Introduction

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A new approach for the personal and professional development of researchers

‘It’s time for you to take control’

Please click on the following for video introductions to Dynamic Development:
Part 1: The Flawed concept of skills : Part 2: An overview of the Model
Part 3: ‘Static’ and ‘Dynamic’ components of disposition and situation
Part 4: Situational competence, capital and employment

OR read on…

From how we personalise our smart phone through to the growth in personalised medicine, in the modern world we are able to take ownership and make decisions relating to what works best for us.  This notion of adaptability also translates to employment where employers need people competent in situations but adaptable to a rapidly changing environment. Equally employees need to be able to take ownership of their own development in order to be adaptable and to better find their way through this dynamic employment environment.

However, in education (and more widely afield) we still retain a concept of skills development for people manifest most commonly in a practice of, here is a list of the skills you need, you need to develop this skills for employers because we say so and we will teach you these skills in a module or workshop setting and you will be, henceforth, skilled! This method is now very outdated, doesn’t begin to be able to capture and express the dynamic complexity of the 21st century employment environment, and job roles, is not easily adaptable, or personalisable and inherently works against an individual feeling a sense of ownership of their development.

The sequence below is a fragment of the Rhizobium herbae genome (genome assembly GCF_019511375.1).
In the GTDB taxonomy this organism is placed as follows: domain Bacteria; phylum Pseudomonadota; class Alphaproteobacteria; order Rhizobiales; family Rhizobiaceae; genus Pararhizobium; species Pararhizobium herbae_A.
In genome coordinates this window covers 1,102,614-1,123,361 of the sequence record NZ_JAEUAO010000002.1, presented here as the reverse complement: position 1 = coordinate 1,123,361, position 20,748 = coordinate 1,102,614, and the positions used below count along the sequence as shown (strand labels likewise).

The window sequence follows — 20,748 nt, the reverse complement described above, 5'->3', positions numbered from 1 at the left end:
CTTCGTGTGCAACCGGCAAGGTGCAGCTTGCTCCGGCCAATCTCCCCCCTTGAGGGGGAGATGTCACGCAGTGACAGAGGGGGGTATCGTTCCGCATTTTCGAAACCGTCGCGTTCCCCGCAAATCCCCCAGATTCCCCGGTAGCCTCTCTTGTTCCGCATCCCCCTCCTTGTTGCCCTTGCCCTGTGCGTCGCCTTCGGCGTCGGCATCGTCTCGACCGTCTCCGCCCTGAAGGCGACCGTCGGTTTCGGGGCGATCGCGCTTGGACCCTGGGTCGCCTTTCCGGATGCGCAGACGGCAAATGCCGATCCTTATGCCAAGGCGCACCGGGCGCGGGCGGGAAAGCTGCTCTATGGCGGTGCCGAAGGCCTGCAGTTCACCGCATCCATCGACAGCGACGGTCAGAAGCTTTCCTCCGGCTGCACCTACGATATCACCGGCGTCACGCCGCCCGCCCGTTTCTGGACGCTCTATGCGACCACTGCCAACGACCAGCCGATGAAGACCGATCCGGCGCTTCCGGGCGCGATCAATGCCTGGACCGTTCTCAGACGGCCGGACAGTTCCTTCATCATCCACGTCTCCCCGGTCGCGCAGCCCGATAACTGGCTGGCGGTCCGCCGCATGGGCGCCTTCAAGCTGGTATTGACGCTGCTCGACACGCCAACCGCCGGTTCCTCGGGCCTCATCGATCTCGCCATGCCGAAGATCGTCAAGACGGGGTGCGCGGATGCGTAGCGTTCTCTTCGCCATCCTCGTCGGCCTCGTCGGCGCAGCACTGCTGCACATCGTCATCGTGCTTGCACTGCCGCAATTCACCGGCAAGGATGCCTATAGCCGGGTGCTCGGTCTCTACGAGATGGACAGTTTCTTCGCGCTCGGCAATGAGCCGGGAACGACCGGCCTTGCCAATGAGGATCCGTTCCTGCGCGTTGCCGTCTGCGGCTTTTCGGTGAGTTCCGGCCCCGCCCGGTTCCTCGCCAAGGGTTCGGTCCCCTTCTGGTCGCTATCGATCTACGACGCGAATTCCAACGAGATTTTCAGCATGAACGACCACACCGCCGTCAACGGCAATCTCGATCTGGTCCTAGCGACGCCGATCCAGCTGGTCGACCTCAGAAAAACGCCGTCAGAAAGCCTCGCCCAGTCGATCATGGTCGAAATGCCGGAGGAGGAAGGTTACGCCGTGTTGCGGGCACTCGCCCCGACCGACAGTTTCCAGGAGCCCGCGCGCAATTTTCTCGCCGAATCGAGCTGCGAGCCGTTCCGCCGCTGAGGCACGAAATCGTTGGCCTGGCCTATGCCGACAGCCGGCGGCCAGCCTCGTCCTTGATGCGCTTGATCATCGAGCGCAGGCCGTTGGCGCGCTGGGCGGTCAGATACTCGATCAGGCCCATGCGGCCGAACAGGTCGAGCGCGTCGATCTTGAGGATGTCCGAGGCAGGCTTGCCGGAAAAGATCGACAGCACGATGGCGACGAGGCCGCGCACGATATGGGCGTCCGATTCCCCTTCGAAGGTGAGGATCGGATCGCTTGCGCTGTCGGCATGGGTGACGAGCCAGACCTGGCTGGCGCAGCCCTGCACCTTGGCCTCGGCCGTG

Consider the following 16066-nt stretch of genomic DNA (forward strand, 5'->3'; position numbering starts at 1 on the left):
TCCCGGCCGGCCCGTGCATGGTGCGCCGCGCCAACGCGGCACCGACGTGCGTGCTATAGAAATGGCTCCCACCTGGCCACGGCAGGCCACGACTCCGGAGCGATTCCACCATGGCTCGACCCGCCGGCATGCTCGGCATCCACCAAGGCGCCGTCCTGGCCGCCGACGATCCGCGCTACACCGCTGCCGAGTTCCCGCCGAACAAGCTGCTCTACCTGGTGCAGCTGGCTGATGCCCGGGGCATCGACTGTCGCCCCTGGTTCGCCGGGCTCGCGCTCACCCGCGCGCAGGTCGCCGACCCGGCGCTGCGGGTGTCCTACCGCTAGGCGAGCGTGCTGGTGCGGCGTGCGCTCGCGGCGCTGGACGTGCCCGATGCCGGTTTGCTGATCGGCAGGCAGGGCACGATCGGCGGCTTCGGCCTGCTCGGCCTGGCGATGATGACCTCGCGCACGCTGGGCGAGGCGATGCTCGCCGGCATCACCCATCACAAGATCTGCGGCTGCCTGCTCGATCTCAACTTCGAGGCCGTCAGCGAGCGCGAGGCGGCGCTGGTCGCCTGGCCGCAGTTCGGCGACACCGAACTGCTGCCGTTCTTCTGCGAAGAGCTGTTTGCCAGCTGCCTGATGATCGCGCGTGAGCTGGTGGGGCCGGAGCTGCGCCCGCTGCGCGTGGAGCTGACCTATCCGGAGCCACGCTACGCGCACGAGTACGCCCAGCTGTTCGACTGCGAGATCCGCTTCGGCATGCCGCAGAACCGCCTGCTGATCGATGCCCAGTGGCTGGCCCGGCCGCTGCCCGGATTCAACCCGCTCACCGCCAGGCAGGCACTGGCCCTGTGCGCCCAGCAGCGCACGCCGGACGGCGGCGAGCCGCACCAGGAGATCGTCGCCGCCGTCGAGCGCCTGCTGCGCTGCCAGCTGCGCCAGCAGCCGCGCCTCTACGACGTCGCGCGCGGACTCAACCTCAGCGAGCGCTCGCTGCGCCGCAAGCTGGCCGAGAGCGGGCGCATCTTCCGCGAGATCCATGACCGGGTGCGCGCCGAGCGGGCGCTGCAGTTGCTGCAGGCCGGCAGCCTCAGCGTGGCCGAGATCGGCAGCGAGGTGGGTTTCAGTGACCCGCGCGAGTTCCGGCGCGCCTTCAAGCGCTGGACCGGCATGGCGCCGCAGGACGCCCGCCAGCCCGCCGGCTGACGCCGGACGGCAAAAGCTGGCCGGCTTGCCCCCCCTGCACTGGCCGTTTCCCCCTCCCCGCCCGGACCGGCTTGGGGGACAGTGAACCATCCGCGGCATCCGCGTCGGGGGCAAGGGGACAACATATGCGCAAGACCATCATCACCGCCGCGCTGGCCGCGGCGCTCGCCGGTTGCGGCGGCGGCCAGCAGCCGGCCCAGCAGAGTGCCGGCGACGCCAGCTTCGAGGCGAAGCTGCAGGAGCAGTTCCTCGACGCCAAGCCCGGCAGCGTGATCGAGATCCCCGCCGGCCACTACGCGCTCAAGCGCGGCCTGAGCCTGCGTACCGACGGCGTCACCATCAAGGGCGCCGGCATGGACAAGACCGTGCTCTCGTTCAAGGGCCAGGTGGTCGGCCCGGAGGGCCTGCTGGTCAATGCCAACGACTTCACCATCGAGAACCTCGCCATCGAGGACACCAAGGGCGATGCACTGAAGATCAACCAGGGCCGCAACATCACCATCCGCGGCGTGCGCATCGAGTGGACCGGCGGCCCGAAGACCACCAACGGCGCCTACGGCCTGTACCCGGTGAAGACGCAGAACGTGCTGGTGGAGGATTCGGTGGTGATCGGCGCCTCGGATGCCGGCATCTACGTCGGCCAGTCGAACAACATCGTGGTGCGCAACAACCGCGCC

As we said, ‘It’s time for you to take control‘. To start learning more about how to do this you can keep reading on…

Please do download and read the Dynamic Development practitioner guide , which provides a comprehensive explanation of the approach and the background to the development of the approach.

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We critique the current approach to the personal and professional development of researchers which we caricaturise as ‘passive development’. We propose Dynamic Development as an alternative approach. In our caricaturisation of passive development we suggest that a researcher is told what they need to develop, why they need to develop it and that, most commonly, the development need will be met by attendance at a workshop. We suggest that the approach is inherently passive and, in general, engenders passive engagement from researchers.  The approach would have the appearance of being imposed upon a researcher rather than engaging with and understanding the researcher in terms of the dynamic person they are and what they want.

Dynamic development puts the researcher at the centre of their personal and professional development. In the practitioner guide we cover:

  • The ‘catalyst’ for the new approach
  • A challenge to the current model for researcher development
  • The ethos of dynamic development
  • The static and dynamic theoretical concept
  • Dispositional awareness
  • Situational awareness
  • Competence and capital
  • Resource examples to support facilitation

For further enquiries please contact:
Email: t.p.bromley@adm.leeds.ac.uk 
Twitter: @Tony_Bromley
Web: www.tonybromley.com

Presented at: Vitae Researcher Development International Conference 17th – 18th September 2018.